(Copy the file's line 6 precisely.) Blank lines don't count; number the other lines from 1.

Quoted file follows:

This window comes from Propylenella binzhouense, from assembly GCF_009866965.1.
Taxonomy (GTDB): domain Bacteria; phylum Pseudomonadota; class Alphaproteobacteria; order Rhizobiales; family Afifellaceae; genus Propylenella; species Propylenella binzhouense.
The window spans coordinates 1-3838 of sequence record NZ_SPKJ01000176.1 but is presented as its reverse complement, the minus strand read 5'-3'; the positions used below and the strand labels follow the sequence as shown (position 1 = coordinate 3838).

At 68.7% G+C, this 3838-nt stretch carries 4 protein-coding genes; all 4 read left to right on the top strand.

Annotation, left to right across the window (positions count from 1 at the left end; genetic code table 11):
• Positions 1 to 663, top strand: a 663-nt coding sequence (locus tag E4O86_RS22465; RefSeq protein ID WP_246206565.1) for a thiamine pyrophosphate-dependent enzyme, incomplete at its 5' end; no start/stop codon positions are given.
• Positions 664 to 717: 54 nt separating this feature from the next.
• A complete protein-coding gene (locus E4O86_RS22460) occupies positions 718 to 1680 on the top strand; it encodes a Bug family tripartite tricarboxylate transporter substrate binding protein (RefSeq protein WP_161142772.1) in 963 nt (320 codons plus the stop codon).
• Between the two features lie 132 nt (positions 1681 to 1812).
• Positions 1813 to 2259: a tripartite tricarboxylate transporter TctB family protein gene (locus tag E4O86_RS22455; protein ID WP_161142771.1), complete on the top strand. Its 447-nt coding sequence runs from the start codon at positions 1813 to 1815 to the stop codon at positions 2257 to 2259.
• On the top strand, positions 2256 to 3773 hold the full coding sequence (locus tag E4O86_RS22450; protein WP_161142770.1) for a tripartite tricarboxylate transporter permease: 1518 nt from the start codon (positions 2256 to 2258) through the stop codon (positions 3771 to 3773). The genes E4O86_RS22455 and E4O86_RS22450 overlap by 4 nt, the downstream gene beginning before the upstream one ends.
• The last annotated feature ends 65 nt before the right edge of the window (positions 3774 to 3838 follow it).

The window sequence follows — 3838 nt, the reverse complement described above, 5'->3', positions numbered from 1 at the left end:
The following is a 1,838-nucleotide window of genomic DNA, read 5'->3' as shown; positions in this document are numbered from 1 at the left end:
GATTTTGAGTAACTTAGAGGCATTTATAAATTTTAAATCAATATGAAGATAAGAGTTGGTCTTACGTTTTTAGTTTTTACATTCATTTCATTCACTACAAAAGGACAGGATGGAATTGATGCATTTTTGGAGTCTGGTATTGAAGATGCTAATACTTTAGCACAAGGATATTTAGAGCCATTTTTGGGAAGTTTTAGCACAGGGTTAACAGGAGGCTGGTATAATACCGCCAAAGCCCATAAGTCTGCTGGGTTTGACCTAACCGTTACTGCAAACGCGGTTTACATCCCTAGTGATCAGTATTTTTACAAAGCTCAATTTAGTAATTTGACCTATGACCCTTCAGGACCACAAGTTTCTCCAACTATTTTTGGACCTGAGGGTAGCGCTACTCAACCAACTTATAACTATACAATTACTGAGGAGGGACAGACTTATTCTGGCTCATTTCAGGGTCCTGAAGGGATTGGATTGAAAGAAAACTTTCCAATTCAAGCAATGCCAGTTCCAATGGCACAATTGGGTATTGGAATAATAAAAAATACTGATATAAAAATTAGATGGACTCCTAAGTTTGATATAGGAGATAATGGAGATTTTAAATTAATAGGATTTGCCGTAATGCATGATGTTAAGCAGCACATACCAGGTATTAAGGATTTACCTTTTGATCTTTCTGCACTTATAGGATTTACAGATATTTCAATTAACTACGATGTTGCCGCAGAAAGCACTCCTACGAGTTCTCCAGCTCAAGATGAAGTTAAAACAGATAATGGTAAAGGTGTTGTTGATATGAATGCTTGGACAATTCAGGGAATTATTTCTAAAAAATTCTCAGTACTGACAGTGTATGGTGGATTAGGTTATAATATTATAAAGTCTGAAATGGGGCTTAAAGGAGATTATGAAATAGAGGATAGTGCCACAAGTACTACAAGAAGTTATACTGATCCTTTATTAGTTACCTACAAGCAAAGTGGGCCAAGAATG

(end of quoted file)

• Positions 1 to 663, top strand: a 663-nt coding sequence (locus tag E4O86_RS22465; RefSeq protein ID WP_246206565.1) for a thiamine pyrophosphate-dependent enzyme, incomplete at its 5' end; no start/stop codon positions are given.